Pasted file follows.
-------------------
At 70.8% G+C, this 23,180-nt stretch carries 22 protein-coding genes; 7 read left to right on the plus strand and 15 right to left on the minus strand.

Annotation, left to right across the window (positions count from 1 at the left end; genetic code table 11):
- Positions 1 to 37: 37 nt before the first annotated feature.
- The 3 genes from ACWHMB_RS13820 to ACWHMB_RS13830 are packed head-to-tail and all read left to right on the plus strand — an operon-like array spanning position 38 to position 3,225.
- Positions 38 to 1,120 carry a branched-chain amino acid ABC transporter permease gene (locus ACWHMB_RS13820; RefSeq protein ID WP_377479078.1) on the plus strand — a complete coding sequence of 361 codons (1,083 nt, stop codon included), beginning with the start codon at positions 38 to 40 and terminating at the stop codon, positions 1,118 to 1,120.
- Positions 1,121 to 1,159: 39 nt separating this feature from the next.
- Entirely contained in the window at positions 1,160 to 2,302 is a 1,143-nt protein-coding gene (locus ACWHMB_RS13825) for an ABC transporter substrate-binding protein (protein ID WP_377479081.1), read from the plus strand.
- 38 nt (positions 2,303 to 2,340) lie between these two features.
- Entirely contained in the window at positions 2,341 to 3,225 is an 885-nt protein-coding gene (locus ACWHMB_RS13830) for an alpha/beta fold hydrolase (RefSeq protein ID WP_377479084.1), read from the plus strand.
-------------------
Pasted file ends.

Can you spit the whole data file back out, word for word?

At 70.8% G+C, this 23,180-nt stretch carries 22 protein-coding genes; 7 read left to right on the plus strand and 15 right to left on the minus strand.

Annotation, left to right across the window (positions count from 1 at the left end; genetic code table 11):
- Positions 1 to 37: 37 nt before the first annotated feature.
- The 3 genes from ACWHMB_RS13820 to ACWHMB_RS13830 are packed head-to-tail and all read left to right on the plus strand — an operon-like array spanning position 38 to position 3,225.
- Positions 38 to 1,120 carry a branched-chain amino acid ABC transporter permease gene (locus ACWHMB_RS13820; RefSeq protein ID WP_377479078.1) on the plus strand — a complete coding sequence of 361 codons (1,083 nt, stop codon included), beginning with the start codon at positions 38 to 40 and terminating at the stop codon, positions 1,118 to 1,120.
- Positions 1,121 to 1,159: 39 nt separating this feature from the next.
- Entirely contained in the window at positions 1,160 to 2,302 is a 1,143-nt protein-coding gene (locus ACWHMB_RS13825) for an ABC transporter substrate-binding protein (protein ID WP_377479081.1), read from the plus strand.
- 38 nt (positions 2,303 to 2,340) lie between these two features.
- Entirely contained in the window at positions 2,341 to 3,225 is an 885-nt protein-coding gene (locus ACWHMB_RS13830) for an alpha/beta fold hydrolase (RefSeq protein ID WP_377479084.1), read from the plus strand.